Wednesday, September 16, 2009


Recently I was honoured to receive a real introduction to the Japanese poetry form, tanka. I had been aware of it for a long time but never tried to explore it; I saw it as an extended haiku, a haiku with two unnecessary lines added, a bastardized form if you will. I was wrong, very wrong. The tanka form is the older of the two. Haiku developed from the objective part of the tanka, and developed rules about seasonal words, etc. which do not restrict tanka.

Tanka consists of two sections. One is the objective observation of something affecting the poet and often expressed almost like the haiku that derived from it. The second is the emotional and personal reaction of the poet to the described matter, a very subjective statement. The blending of these two into a cohesive whole make the tanka.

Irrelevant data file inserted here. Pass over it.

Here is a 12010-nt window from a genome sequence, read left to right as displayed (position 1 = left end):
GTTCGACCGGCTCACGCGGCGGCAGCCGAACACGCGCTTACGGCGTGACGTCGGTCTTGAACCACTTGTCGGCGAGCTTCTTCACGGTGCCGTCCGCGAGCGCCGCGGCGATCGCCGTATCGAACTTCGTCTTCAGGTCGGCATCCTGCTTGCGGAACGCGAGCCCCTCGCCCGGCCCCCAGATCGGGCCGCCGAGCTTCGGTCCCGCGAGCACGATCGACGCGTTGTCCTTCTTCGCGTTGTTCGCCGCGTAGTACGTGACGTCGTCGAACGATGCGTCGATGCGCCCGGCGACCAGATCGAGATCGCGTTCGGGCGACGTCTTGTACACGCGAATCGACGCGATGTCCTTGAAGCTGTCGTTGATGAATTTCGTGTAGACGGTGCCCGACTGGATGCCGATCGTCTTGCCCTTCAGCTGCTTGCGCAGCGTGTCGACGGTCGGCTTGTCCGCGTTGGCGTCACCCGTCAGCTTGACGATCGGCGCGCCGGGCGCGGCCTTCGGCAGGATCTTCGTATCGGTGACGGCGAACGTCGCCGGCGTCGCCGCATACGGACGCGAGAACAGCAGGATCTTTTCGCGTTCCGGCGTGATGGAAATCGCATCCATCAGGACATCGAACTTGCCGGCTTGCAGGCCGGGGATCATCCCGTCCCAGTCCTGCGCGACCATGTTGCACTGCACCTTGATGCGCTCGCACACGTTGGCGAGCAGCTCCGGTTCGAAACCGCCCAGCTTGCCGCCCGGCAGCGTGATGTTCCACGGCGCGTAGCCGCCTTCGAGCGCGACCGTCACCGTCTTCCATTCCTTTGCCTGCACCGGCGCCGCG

Forget about syllable counts and other frivolities. Japanese kanji and other linguistic elements do not compare closely to syllables. It is better, as in haiku, to use the smallest number of simple words.
For form's sake we continue to use a five line layout. If the first segment is the objective, the haiku observation, the latter should be the subjective and emotional expression. The middle line may often become a turning point between the two, a part of both observations, but again there is no steadfast rule.
And, as in any good poetry, show rather than tell.

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